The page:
This is part of a series on Catholic family life in western Oregon.
When he teaches Church law, Father John Boyle spends the first class nixing misconceptions.
“The law is not there to restrict but to enable and protect,” says the 56-year-old English-born priest, gentle but with a sharp intellect. “It’s a very freeing thing and it comes with a guarantee: this is the mind of the Church and wherever I go, this is what the Church has to offer.”
Father Boyle, who last year became director of the Archdiocese of Portland tribunal, sees canon law as making present the ministry of Jesus the Good Shepherd.
He explains that families, and all the people in the pews, have rights guaranteed by the canons, including access to the sacraments and proper formation so they can spread the gospel effectively. The priest issues a reminder: along with rights come obligations.
A tribunal is a team of experts who act on behalf of the bishop as interpreters of canon law, usually in questions over marriage but also when it comes to sacraments, priesthood, consecrated life, relations with other faith groups and dozens of other categories. When problems arise, tribunals aim to set things straight in a loving way.
“The Church seeks to persuade rather than impose,” explains Father Boyle, a slim man of 6-foot-4 who often commutes by bicycle. “But in the end we must protect due order in the relations of the members of the Body of Christ.”
Canon law — of human origin, but based on revealed truths of scripture and tradition — protects Catholics from dictatorship and caprice. For example, Father Boyle says, the people have a right to the liturgy celebrated as the Church says it should be celebrated, not according to the preferences of individuals or groups.
The law also protects the sanctity of sacraments for all. For example, Canon 915 says that Communion is to be withheld from Catholics who are “obstinately persevering in manifest grave sin.” That could mean murderous gangsters and abortion doctors. It also means those who have been divorced and have attempted a new marriage, endangering the integrity of two sacraments: Eucharist and marriage.
Like all Church penalties, prohibition from Communion is meant as medicine to convince the person to straighten out his or her life. In the case of those who tried to remarry, the tribunal can investigate and offer a ruling on the initial marriage, often freeing the person to enter into the second relationship, which can now become a true marriage. At times, the process will free the Catholic to return to Communion.
It’s a rigorous procedure that includes interviews, documentation and an automatic appeal.
There are many reasons in canon law showing that what appeared to be a marriage might be declared null. Here are a few:
• One or both parties were not totally free and aware at the start. Perhaps they were pressured into marriage by families or even by culture.
• They failed to see that marriage is a total self-giving and total receiving of the other and were not mature enough at the time for such total commitment. Canon 1095 says that those who lack sufficient reason or who fail to exercise sufficient discretion or judgment cannot contract marriage validly.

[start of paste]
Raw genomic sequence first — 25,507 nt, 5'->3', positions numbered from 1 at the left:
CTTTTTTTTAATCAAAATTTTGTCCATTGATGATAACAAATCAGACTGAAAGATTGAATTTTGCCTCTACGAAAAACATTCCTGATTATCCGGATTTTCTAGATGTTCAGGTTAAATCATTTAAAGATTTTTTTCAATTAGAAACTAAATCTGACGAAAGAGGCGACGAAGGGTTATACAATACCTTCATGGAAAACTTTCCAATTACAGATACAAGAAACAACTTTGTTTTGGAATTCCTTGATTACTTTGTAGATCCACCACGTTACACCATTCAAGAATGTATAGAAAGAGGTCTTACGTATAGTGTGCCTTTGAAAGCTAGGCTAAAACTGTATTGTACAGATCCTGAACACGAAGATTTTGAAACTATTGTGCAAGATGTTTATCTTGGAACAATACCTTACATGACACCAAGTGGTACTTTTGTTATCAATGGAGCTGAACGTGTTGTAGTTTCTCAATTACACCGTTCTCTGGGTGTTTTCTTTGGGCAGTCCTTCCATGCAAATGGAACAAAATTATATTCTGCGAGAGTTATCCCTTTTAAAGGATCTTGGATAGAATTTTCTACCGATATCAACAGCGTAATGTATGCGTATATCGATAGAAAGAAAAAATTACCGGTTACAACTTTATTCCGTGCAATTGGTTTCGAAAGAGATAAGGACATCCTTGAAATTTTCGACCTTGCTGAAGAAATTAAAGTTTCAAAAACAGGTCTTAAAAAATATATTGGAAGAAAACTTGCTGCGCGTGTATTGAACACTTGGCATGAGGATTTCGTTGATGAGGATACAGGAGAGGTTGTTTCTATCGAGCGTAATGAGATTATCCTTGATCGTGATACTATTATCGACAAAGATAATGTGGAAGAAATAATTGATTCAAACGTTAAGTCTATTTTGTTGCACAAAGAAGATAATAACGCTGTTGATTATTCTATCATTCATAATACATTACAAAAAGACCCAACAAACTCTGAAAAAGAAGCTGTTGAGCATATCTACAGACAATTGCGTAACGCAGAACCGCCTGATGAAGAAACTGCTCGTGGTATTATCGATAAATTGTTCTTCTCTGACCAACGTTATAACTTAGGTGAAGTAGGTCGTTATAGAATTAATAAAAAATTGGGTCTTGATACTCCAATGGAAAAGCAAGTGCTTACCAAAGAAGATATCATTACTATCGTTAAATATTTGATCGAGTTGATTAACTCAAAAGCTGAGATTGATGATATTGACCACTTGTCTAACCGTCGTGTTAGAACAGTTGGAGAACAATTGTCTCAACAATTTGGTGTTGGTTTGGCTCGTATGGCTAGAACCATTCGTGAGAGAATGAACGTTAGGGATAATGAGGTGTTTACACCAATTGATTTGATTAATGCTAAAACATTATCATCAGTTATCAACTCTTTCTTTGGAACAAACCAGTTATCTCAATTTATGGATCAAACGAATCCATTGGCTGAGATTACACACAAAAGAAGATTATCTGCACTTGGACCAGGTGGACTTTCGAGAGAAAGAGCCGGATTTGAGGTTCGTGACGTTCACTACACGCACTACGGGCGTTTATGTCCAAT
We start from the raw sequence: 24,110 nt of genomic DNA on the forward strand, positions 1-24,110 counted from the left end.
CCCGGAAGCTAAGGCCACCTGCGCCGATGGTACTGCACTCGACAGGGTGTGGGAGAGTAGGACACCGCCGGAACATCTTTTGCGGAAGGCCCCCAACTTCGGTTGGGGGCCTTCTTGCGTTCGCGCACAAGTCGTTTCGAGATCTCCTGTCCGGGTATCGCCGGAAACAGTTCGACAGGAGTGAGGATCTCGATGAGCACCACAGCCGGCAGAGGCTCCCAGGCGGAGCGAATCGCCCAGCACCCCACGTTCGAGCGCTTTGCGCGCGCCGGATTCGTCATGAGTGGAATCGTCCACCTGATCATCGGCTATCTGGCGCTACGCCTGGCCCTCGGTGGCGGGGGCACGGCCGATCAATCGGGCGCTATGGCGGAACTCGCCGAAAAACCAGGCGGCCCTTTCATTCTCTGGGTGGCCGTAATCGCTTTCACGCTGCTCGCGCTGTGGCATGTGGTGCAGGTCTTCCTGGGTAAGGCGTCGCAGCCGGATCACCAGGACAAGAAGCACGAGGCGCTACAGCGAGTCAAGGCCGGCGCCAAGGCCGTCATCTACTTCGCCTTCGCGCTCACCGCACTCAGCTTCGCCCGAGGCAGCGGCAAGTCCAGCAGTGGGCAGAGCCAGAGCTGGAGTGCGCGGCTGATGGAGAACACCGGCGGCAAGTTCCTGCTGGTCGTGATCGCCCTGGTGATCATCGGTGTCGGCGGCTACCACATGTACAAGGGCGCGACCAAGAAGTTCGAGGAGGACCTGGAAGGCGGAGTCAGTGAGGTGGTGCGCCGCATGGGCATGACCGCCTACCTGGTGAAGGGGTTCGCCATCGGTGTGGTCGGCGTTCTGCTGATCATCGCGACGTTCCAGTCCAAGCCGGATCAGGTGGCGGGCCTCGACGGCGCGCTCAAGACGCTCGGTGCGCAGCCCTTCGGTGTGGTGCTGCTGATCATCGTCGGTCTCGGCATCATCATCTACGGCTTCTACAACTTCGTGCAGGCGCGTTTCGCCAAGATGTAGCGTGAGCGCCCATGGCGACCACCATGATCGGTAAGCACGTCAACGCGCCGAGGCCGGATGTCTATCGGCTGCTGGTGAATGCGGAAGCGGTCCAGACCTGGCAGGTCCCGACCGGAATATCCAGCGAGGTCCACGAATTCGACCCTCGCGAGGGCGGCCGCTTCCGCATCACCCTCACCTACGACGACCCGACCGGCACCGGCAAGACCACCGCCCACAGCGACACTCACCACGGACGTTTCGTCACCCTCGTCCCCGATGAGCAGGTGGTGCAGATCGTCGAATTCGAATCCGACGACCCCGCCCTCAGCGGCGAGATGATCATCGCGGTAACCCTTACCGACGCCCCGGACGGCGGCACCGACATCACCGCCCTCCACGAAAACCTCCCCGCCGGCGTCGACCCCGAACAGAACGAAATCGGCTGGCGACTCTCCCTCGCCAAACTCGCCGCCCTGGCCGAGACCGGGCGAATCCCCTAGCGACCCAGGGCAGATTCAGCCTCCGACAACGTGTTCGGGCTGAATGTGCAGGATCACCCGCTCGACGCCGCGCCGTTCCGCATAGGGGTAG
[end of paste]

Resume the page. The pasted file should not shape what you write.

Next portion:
• A “divorce mentality” that in essence says, “If it does not feel good, I can always get out.”
Father Boyle is the eldest of six children born in England to Irish immigrants. His parents were married for more than 42 years before his mother died. He could see that marriage took work to last.
Ordained for the Archdiocese of Southwark, which covers southern London and the County of Kent, he had finished a term as a parish priest. He asked his old canon law classmate — Bishop Alexander Sample of Marquette, Mich. — if he could come to the U.S. for a sabbatical. The priest wanted to keep improving his pastoral skills. Bishop Sample welcomed him and gave him an associate’s post at the cathedral in Marquette and then as pastor at a small town parish. When Bishop Sample became Archbishop Sample in Oregon last year and there was an opening in the Portland tribunal, the archbishop asked Father Boyle to consider the position, which is an expert organizer, not a judge.
A bishop is actually the chief judge in his diocese, but he often delegates the role to someone else. In western Oregon, that man is Msgr. Patrick Brennan, the judicial vicar since 1985.
“Law gives us order,” says Msgr. Brennan. “It makes sure we don’t bump into each other. It makes sure the Church functions as it should.” He adds that canon law can right wrongs, establish justice and enable Catholics to live in communion.
Msgr. Brennan, who officially recommended Father Boyle for the director’s post, says the priest is highly qualified and “has a good pastoral heart.”
On Father Boyle’s desk sit statues of St. Francis of Assisi and St. John Vianney. He admires the simplicity of the saints and their dedication to souls. Father Boyle, who, along with other administrative staff, prepares cases for those who act as judges, worries a bit over each file.
“It is important that I see this as a pastoral work,” he says. “My parishioners are those whose cases come across my desk.”
One petitioner, unwilling to dredge up old woes, seemed ready to abandon the process when Father Boyle issued an invitation for a personal meeting. After that, the case went forward.
“Some people see it change from a painful process to a very healing process,” Father Boyle explains, citing the final canon, which says, “. . . the salvation of souls, which must always be the supreme law in the Church, is to be kept before one’s eyes.”
The Vatican’s October Synod on Families is expected to take up the issue of divorced and remarried Catholics and how best to minister to them.